Through the push model of reporting, recipients can access reports through an analytics tool, intranet site, Microsoft Excel® spreadsheet, or mobile app. They can also have them scheduled for delivery into their mailbox, mobile device (SMS), or FTP site. Because of the demands of having to provide data to multiple individuals and groups at regular intervals, the building, refreshing, and delivering of reports is often automated. It's a job for robots or computers, not human beings.

On the other hand, analysis is all about human beings using their superior reasoning and analytical skills to extract key insights from the data and form actionable recommendations for their organizations. Although analysis can be "submitted" to decision makers, it is more effectively presented person-to-person. In their book Competing on Analytics (Harvard Business School Press, 2007), Thomas Davenport and Jeanne Harris emphasize the importance of trust and credibility between the analyst and decision maker. Decision makers typically don't have the time or ability to perform analyses themselves. With a "close, trusting relationship" in place, the executives will frame their needs correctly, the analysts will ask the right questions, and the executives will be more likely to take action on analysis they trust.


Finally, you need to keep in mind the relationship between reporting and analysis in driving value. Think of the data-driven decision-making stages (data > reporting > analysis > decision > action > value) as a series of dominoes. If you remove a domino, it can be more difficult or impossible to achieve the desired value.

As you can see in Figure 2.5, the path starts with having the right data that is complete and accurate. It doesn't matter how advanced your reporting or analysis is if you don't have good, reliable data. While most companies have an abundance of reports, the quality of those reports can still be an issue. Effective reporting gives a broad audience of business users an important lens into the performance of the online business. Reporting will rarely initiate action on its own as analysis is required to help bridge the gap between data and action. With decision acting as the gatekeeper to action, you usually need analysis to knock it over.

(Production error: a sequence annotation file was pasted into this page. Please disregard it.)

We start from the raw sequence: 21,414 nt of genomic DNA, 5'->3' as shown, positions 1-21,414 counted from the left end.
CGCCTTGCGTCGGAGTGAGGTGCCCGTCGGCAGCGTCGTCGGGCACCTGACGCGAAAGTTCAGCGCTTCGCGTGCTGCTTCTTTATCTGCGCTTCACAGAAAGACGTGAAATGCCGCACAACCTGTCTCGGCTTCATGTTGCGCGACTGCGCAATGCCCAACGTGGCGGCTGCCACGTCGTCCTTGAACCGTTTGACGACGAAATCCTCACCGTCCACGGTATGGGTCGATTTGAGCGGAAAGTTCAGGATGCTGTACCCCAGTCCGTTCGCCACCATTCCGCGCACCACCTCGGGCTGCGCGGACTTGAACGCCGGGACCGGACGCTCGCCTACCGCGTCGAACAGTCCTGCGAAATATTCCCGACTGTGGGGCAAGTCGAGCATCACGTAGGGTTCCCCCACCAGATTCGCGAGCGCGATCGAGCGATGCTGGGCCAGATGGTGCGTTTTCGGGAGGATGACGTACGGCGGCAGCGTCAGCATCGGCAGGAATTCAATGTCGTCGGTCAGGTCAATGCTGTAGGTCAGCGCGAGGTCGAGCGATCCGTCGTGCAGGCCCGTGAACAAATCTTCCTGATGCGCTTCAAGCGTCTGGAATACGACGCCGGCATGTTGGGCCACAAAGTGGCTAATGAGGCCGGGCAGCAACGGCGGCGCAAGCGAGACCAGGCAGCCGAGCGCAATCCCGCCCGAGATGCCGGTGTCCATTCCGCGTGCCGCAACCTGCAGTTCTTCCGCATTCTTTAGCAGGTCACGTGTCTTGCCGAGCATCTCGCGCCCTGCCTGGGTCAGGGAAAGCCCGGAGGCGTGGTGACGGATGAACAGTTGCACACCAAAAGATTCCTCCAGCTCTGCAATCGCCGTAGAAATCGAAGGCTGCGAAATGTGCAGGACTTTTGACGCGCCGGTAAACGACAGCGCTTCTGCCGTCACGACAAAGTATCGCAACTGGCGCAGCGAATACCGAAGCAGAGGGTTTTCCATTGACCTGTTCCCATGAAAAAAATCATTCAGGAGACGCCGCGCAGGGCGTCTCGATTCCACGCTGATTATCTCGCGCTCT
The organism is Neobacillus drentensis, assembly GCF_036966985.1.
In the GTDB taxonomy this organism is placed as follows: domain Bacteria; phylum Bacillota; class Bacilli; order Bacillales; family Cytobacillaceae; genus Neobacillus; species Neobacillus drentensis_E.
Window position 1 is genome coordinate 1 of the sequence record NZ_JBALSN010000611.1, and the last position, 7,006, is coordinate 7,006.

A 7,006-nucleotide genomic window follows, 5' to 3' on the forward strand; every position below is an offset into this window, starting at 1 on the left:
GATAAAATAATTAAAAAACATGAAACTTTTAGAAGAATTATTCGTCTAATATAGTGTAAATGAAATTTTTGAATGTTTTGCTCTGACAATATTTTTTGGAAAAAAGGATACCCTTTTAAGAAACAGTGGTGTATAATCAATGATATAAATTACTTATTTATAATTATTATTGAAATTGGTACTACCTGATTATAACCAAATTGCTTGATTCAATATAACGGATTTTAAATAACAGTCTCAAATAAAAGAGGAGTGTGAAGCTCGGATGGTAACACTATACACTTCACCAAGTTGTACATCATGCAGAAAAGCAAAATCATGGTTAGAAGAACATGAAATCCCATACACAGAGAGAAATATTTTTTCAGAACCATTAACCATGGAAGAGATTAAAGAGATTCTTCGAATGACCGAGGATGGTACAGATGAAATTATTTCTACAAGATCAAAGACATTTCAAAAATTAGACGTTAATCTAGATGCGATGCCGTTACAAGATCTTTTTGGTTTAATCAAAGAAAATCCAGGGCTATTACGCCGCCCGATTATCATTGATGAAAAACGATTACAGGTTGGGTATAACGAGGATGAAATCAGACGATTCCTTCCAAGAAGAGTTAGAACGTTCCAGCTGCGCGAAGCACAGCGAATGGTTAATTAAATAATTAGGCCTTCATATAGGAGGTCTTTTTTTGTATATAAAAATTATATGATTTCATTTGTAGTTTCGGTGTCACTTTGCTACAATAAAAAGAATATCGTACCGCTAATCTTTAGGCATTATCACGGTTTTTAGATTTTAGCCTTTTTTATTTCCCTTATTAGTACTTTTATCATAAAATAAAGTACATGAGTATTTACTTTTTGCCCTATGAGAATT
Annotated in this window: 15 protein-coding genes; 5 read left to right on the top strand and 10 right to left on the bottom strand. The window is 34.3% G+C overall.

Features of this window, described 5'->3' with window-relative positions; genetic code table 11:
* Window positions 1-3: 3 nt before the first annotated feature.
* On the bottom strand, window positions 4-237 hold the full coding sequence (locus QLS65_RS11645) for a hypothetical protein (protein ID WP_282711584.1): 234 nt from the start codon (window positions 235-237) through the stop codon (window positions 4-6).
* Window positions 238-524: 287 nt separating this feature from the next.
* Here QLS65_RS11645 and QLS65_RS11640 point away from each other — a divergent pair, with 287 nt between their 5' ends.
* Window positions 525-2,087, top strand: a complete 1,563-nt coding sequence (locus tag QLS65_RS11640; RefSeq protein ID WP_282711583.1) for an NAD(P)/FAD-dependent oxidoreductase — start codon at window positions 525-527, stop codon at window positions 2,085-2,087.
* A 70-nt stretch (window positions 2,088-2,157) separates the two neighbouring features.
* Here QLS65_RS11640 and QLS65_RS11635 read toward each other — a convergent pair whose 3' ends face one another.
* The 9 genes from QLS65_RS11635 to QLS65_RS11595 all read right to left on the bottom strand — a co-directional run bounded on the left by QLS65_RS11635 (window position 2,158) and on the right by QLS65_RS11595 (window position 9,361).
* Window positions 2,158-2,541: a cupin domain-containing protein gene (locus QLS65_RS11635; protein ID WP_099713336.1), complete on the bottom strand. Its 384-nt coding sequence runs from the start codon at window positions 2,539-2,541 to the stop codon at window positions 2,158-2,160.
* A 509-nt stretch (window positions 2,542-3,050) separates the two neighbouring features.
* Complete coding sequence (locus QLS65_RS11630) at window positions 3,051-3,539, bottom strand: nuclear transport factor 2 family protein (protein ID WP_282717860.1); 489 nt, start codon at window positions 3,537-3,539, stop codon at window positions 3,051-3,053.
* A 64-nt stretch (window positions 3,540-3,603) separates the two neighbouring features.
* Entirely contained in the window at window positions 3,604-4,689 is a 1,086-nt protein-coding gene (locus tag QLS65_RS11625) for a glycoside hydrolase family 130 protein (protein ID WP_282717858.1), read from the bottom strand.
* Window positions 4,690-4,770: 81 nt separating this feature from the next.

Figure 2.5

Figure 2.5 If you remove one of these dominoes, you won't be able to achieve the desired value.

Having analysis doesn't guarantee that good decisions will be made, that people will actually act on the recommendations, that the business will take the right actions, or that teams will be able to execute effectively on those right actions. It is, however, a necessary step closer to action and the potential value that can be realized through successful web analytics. When I hear a client is struggling to find value from its web analytics investment, the cause is usually a path-to-value domino is missing or misaligned. Most often it is the analysis domino. Table 2.1 highlights the subtle but important differences between the reporting and analysis dominoes.

Table 2.1. Reporting and Analysis Comparison







Monitor and alert


Canned reports

Accessed via tool

Distills data into



Scheduled for delivery

information for further analysis



Alerts company to exceptions in data





Interpret and recommend actions


Ad hoc responses

prepared and shared by analyst

provides deeper insights into business




presentations (findings + recommendations)

Offers recommendations to drive action